April Recognized As Alcohol Awareness Month
It’s hard to believe that we are now in the midst of April. And with that, comes a very positive monthly theme set up by the team behind NCADD (also known as the National Council on Alcoholism and Drug Dependence). Yes, for the next 30 days we are officially part of Alcohol Awareness Month; a movement first organized in 1987 and meant to educate the public about the dangers of drinking.
This year marks AAM’s 30th anniversary and NCADD is celebrating with a massive PR campaign. On their site, they’ve set up informational blogs, web logos and picture files, social media links and an actual Organizer’s Guide which advises readers how to properly treat this devastating addiction.
“Alcohol and drug use is a very risky business for young people,” NCADD founder and president, Andrew Pucher, says on the site, “and parents can make a difference. The longer children delay drinking and drug use, the less likely they are to develop any problems associated with it. That’s why it is so important to help your child connect the dots and make smart decisions about alcohol and drugs.”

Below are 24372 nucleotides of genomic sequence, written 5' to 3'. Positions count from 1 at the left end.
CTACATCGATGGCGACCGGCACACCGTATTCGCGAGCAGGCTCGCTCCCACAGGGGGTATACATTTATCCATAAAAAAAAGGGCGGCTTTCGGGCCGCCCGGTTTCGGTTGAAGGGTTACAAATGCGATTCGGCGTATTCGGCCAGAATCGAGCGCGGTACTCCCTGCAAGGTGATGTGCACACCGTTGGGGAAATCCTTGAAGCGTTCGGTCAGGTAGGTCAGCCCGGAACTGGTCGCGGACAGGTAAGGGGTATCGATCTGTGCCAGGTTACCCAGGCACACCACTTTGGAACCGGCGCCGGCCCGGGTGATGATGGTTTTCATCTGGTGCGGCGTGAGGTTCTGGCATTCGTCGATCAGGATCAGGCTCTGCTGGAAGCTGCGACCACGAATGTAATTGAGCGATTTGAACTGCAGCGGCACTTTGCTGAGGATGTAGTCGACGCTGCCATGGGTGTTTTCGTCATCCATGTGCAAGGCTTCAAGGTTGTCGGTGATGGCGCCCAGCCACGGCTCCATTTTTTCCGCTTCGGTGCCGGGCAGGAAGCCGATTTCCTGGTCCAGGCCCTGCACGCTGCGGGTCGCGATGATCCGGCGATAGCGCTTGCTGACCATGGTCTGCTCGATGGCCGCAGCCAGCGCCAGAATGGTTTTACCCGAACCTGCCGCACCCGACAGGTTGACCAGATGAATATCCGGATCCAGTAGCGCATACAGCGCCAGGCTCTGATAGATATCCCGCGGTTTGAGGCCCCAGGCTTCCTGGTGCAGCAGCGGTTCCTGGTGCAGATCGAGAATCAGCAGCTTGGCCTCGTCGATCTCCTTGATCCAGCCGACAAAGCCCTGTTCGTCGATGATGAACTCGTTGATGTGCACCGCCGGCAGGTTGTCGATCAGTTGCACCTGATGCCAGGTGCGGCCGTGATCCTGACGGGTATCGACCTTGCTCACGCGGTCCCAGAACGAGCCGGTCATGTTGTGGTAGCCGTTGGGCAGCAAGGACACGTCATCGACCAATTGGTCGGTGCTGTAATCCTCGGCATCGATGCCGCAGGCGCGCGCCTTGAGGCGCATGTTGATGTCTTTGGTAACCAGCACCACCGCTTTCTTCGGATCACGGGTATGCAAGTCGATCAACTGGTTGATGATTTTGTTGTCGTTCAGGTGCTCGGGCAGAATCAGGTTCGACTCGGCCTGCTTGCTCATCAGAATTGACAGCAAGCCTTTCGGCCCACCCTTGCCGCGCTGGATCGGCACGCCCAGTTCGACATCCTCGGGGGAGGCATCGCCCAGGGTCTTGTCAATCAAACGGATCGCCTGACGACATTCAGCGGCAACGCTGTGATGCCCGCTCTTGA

Indeed, “Connecting the Dots” is the key topic behind this year’s campaign. Many of their pamphlets include details on the theme, which is putting an emphasis on teens and underage drinking. As their intro paragraph explains, “Reducing underage drinking is critical to securing a healthy future for America’s youth and in a society that continually promotes alcohol and drug use at every level, the need is great to provide education on the dangers of alcohol for children and to connect the dots that can lead to recovery.”
One of the more interactive features that NCADD has provided this time out are downloadable posters and flyers, specifically geared for schools, offices, churches and public parks. Each has a unique message, highlighting the dangerous stats the affect each location.
We agree that education is critical tool to combat the nation’s growing alcohol problem and themed months like this are a fantastic step forward. The digital age is certainly making a difference too, allowing these important messages to be displayed on YouTube channels, iPhones, websites and more. It’s actually never been easier to take these materials and help spread the word.
And that is one area that we are heavily encouraging to our readers to take action on. If you, yourself, are not necessarily impacted by drinking, we’re sure you know at least one person who is. Months like these are about advocacy and taking charge by becoming an Alcohol Awareness messenger. We encourage everyone to visit and support the NCADD site. If you have a printer, make a few flyer copies and post them on local community message boards.
We salute NCADD for the great work they’re continuing to do and we’ll certainly be championing this cause for many weeks to come!